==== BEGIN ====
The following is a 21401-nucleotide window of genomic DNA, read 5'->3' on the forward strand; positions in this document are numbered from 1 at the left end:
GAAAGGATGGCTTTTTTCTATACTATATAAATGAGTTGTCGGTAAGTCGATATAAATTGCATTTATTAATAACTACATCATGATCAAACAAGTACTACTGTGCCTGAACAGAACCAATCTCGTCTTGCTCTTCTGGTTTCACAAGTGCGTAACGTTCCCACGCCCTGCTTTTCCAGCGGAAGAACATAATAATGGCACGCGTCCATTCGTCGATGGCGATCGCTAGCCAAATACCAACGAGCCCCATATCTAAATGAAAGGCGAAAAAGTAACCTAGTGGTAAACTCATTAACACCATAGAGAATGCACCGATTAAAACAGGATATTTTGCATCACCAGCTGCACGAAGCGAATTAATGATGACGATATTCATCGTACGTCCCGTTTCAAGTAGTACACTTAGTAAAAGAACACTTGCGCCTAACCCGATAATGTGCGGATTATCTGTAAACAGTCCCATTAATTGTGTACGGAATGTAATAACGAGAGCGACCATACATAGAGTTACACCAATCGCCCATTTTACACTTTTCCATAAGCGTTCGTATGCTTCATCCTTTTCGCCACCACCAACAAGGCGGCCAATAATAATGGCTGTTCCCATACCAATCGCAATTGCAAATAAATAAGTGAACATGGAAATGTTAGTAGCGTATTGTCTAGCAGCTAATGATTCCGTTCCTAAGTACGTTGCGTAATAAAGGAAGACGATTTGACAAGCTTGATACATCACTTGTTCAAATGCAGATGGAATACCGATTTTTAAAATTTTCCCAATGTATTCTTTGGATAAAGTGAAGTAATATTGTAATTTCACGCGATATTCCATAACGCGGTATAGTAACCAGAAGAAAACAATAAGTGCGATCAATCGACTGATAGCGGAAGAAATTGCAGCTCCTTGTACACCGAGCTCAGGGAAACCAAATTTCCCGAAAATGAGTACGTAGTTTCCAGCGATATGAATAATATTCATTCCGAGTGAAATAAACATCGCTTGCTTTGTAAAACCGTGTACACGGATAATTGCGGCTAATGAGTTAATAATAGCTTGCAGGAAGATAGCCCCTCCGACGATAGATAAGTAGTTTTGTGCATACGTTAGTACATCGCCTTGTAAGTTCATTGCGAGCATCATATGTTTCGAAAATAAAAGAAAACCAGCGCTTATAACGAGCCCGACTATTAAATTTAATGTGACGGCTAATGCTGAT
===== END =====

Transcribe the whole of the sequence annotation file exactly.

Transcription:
The following is a 21401-nucleotide window of genomic DNA, read 5'->3' on the forward strand; positions in this document are numbered from 1 at the left end:
GAAAGGATGGCTTTTTTCTATACTATATAAATGAGTTGTCGGTAAGTCGATATAAATTGCATTTATTAATAACTACATCATGATCAAACAAGTACTACTGTGCCTGAACAGAACCAATCTCGTCTTGCTCTTCTGGTTTCACAAGTGCGTAACGTTCCCACGCCCTGCTTTTCCAGCGGAAGAACATAATAATGGCACGCGTCCATTCGTCGATGGCGATCGCTAGCCAAATACCAACGAGCCCCATATCTAAATGAAAGGCGAAAAAGTAACCTAGTGGTAAACTCATTAACACCATAGAGAATGCACCGATTAAAACAGGATATTTTGCATCACCAGCTGCACGAAGCGAATTAATGATGACGATATTCATCGTACGTCCCGTTTCAAGTAGTACACTTAGTAAAAGAACACTTGCGCCTAACCCGATAATGTGCGGATTATCTGTAAACAGTCCCATTAATTGTGTACGGAATGTAATAACGAGAGCGACCATACATAGAGTTACACCAATCGCCCATTTTACACTTTTCCATAAGCGTTCGTATGCTTCATCCTTTTCGCCACCACCAACAAGGCGGCCAATAATAATGGCTGTTCCCATACCAATCGCAATTGCAAATAAATAAGTGAACATGGAAATGTTAGTAGCGTATTGTCTAGCAGCTAATGATTCCGTTCCTAAGTACGTTGCGTAATAAAGGAAGACGATTTGACAAGCTTGATACATCACTTGTTCAAATGCAGATGGAATACCGATTTTTAAAATTTTCCCAATGTATTCTTTGGATAAAGTGAAGTAATATTGTAATTTCACGCGATATTCCATAACGCGGTATAGTAACCAGAAGAAAACAATAAGTGCGATCAATCGACTGATAGCGGAAGAAATTGCAGCTCCTTGTACACCGAGCTCAGGGAAACCAAATTTCCCGAAAATGAGTACGTAGTTTCCAGCGATATGAATAATATTCATTCCGAGTGAAATAAACATCGCTTGCTTTGTAAAACCGTGTACACGGATAATTGCGGCTAATGAGTTAATAATAGCTTGCAGGAAGATAGCCCCTCCGACGATAGATAAGTAGTTTTGTGCATACGTTAGTACATCGCCTTGTAAGTTCATTGCGAGCATCATATGTTTCGAAAATAAAAGAAAACCAGCGCTTATAACGAGCCCGACTATTAAATTTAATGTGACGGCTAATGCTGAT